In the parable of the prodigal son, the term "justice" is not used even once; just as in the original text the term "mercy" is not used either. Nevertheless, the relationship between justice and love, that is manifested as mercy, is inscribed with great exactness in the content of the Gospel parable.
It becomes more evident that love is transformed into mercy when it is necessary to go beyond the precise norm of justice-precise and often too narrow. The prodigal son, having wasted the property he received from his father, deserves after his return to earn his living by working in his father's house as a hired servant and possibly, little by little, to build up a certain provision of material goods, though perhaps never as much as the amount he had squandered.
This would be demanded by the order of justice, especially as the son had not only squandered the part of the inheritance belonging to him but had also hurt and offended his father by his whole conduct. Since this conduct had in his own eyes deprived him of his dignity as a son, it could not be a matter of indifference to his father. It was bound to make him suffer. It was also bound to implicate him in some way. And yet, after all, it was his own son who was involved, and such a relationship could never be altered or destroyed by any sort of behavior.
The prodigal son is aware of this and it is precisely this awareness that shows him clearly the dignity which he has lost and which makes him honestly evaluate the position that he could still expect in his father's house.
This exact picture of the prodigal son's state of mind enables us to understand exactly what the mercy of God consists in. There is no doubt that in this simple but penetrating analogy the figure of the father reveals to us God as Father. The conduct of the father in the parable and his whole behavior, which manifests his internal attitude, enables us to rediscover the individual threads of the Old Testament vision of mercy in a synthesis which is totally new, full of simplicity and depth.
The father of the prodigal son is faithful to his fatherhood, faithful to the love that he had always lavished on his son. This fidelity is expressed in the parable not only by his immediate readiness to welcome him home when he returns after having squandered his inheritance; it is expressed even more fully by that joy, that merrymaking for the squanderer after his return, merrymaking which is so generous that it provokes the opposition and hatred of the elder brother, who had never gone far away from his father and had never abandoned the home.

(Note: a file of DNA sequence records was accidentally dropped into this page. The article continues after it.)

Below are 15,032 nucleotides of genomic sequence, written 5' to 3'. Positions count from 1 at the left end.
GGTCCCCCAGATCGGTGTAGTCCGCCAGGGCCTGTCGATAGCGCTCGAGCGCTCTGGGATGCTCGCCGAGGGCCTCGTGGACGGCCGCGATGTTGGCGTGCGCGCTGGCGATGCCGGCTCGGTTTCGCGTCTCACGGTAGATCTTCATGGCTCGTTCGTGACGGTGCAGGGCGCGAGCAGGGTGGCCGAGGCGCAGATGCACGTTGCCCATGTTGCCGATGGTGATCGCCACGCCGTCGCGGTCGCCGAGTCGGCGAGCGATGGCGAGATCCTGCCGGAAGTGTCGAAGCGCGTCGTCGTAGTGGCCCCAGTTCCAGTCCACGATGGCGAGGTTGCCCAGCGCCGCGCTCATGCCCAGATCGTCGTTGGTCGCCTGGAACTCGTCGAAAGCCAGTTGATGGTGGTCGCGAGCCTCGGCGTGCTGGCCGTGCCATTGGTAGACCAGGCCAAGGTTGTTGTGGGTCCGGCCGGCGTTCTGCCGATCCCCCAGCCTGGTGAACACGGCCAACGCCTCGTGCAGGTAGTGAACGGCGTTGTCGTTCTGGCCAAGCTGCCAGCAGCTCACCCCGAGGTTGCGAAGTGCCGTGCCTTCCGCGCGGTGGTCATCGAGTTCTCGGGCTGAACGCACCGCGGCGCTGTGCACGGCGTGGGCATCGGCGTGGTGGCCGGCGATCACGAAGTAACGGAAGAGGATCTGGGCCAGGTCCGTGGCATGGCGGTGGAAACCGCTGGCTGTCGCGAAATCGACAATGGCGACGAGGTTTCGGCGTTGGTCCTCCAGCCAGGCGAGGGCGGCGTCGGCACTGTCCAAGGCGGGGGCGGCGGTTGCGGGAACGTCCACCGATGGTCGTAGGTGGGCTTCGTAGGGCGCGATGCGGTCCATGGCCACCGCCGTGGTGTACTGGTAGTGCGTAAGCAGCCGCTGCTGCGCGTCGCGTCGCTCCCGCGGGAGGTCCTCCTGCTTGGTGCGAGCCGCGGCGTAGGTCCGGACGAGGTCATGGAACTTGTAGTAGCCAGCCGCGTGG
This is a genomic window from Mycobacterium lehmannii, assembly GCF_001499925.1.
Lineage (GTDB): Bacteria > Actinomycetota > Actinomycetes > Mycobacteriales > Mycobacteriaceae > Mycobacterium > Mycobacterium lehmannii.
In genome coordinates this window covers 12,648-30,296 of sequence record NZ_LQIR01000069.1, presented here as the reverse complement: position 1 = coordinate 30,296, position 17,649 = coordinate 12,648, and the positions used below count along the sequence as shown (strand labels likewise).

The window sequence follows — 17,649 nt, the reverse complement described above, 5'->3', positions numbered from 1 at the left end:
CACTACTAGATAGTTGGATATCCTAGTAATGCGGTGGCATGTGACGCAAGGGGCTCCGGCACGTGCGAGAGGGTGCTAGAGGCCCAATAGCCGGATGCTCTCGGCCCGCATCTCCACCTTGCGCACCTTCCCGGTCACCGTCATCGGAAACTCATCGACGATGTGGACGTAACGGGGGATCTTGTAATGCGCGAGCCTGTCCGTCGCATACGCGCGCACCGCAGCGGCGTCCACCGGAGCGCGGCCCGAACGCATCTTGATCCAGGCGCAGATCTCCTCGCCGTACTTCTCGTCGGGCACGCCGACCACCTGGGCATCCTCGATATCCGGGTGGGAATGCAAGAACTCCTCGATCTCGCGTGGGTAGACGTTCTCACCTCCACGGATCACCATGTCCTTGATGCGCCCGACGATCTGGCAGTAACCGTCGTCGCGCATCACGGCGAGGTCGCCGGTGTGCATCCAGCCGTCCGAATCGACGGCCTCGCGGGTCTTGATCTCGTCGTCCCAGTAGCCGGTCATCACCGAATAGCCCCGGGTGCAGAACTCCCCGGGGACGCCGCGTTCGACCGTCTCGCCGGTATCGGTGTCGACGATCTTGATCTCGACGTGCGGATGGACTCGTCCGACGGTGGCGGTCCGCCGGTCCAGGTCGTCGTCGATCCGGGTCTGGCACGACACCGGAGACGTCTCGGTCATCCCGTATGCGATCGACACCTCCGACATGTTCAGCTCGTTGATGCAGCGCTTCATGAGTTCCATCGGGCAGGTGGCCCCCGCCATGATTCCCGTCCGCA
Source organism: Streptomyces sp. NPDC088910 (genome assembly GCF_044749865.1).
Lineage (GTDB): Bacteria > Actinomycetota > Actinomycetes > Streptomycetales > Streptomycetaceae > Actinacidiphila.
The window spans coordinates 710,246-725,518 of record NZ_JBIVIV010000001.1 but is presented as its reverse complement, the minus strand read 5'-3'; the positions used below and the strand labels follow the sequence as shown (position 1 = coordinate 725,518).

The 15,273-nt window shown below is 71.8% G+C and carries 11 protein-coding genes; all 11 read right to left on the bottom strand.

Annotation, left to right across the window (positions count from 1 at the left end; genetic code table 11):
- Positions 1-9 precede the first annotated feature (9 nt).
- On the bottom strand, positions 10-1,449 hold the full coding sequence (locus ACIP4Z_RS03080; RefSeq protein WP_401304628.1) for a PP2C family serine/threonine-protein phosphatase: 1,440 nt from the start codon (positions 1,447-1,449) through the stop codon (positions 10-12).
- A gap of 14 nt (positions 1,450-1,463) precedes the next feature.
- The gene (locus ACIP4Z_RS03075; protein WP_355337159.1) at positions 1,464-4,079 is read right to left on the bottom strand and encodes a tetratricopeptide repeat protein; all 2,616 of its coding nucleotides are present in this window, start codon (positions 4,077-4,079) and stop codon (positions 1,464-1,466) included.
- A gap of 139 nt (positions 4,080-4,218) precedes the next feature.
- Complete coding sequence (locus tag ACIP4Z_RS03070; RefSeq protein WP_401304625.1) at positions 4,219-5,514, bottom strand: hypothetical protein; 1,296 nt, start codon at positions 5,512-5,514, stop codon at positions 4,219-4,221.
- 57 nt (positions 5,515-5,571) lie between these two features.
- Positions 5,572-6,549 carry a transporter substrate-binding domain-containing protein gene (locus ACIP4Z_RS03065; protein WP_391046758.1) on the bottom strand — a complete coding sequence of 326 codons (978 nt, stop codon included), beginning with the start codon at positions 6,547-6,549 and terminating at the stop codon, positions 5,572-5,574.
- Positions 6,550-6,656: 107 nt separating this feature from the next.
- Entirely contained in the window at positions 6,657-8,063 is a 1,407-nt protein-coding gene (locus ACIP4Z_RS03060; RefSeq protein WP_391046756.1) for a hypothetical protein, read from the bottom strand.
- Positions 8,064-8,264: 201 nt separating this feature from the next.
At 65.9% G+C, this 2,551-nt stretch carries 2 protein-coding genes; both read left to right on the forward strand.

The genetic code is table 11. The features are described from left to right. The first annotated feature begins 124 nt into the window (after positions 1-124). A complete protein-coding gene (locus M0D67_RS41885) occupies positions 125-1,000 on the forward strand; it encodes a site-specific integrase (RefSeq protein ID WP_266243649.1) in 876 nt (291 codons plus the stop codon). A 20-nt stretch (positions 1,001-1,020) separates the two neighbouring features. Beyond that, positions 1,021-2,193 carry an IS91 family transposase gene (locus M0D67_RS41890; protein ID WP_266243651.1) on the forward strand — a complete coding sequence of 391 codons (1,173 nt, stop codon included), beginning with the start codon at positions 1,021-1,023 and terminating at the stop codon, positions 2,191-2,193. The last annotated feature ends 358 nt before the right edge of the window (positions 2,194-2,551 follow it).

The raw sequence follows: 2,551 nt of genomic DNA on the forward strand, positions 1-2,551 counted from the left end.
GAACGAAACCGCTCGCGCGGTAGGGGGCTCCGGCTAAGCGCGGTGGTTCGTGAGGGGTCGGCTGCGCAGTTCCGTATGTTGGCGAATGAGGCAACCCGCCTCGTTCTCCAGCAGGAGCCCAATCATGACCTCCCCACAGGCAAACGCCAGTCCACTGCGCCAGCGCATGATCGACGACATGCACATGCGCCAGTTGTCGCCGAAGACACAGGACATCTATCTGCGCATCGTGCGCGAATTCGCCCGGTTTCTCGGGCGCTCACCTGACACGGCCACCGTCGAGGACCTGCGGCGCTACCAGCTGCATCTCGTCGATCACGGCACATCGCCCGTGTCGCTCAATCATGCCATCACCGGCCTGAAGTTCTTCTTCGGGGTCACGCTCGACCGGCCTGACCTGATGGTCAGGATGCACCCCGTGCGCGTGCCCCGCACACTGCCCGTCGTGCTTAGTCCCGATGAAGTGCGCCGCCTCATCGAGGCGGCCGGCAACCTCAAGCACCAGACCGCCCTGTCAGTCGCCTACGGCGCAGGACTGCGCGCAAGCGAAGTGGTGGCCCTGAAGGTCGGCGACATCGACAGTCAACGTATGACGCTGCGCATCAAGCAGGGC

Pope John Paul II, Dives in Misericordia 5-6
Reflection – St. John Paul II, pray for us. St John XXIII, pray for us. Sounds nice, eh? We were able to watch highlights of the canonization Mass in Rome yesterday evening – very beautiful, very joyous (including the fleeting glimpse of our MH deacon Michael who is finishing up his studies in Rome this spring).
It is this quality of joy that strikes me profoundly in this section of the encyclical. I have to admit that, in spite of having written a whole book on the subject which includes an entire chapter on the joy and merrymaking of the household at the son’s return, that the particular point the pope makes here is new to me.
Namely, that this joy and merrymaking is the deepest heart of all, of the Father. The deepest and most perfect expression of mercy and love is not only the compassion and the care, but the sheer joy at the son’s return. We tend, even if we genuinely and truly believe in the mercy of God, to think of God in pretty serious, solemn terms. Perhaps this is natural to us—God does come to us in the most serious, deep, interior aspects of our being and lives, and few of us come into the presence of God without a bit of trembling and awe (if we have the slightest clue of Whose presence we are in, and who we are as His creatures).
And yet… it would seem that at the deepest level of God and of our life in God, there is laughter and dancing, merriment and feasting, not quivering lips and tears and high solemn ceremony and drama. Life is a comedy, not a tragedy, in the end, and the comic actor who lowers the curtain in the final act to general laughter and good humor is the Father of all.
And yet in this, there is something revealed about God, about us, about the whole of cosmic reality that is so deep that it is worth pondering. And as we have had occasion this weekend to think of the saints in heaven and the whole mystery of the ‘upward mobility’ of Christian life, so to speak, it is good to sit with this picture of merriment and frolicking fun.
What is heaven like? We haven’t a clue, really… but we know that we are going to be intensely happy there, to a degree that we do not achieve except from brief moments on earth. It will be fun. There will be, in some sense, music and dancing, laughter and play, fellowship and communion, food and drink. And presiding at the head of it all, not remote, not a stranger any longer to us, not ‘up there somewhere’ but right there, right in the midst of the fun and the joy, in some strange way we cannot foresee ‘having fun’ more than anyone, are the Father, Son, and Holy Spirit, delighting in the mercy they have shown us, delighting that we have received the gift of mercy, delighting, delighting, delighting in themselves and in us for all eternity. And that is the heart, the absolute core, the final word and final reality, of our Christian religion.